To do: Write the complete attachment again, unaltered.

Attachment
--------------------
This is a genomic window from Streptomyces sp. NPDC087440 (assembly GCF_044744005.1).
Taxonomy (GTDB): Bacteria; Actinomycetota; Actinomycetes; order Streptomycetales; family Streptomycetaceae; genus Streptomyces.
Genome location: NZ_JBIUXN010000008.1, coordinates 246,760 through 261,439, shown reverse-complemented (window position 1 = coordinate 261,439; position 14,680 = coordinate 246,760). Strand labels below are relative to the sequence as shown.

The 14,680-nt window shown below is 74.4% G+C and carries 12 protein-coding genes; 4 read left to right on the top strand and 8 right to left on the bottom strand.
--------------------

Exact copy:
This is a genomic window from Streptomyces sp. NPDC087440 (assembly GCF_044744005.1).
Taxonomy (GTDB): Bacteria; Actinomycetota; Actinomycetes; order Streptomycetales; family Streptomycetaceae; genus Streptomyces.
Genome location: NZ_JBIUXN010000008.1, coordinates 246,760 through 261,439, shown reverse-complemented (window position 1 = coordinate 261,439; position 14,680 = coordinate 246,760). Strand labels below are relative to the sequence as shown.

The 14,680-nt window shown below is 74.4% G+C and carries 12 protein-coding genes; 4 read left to right on the top strand and 8 right to left on the bottom strand.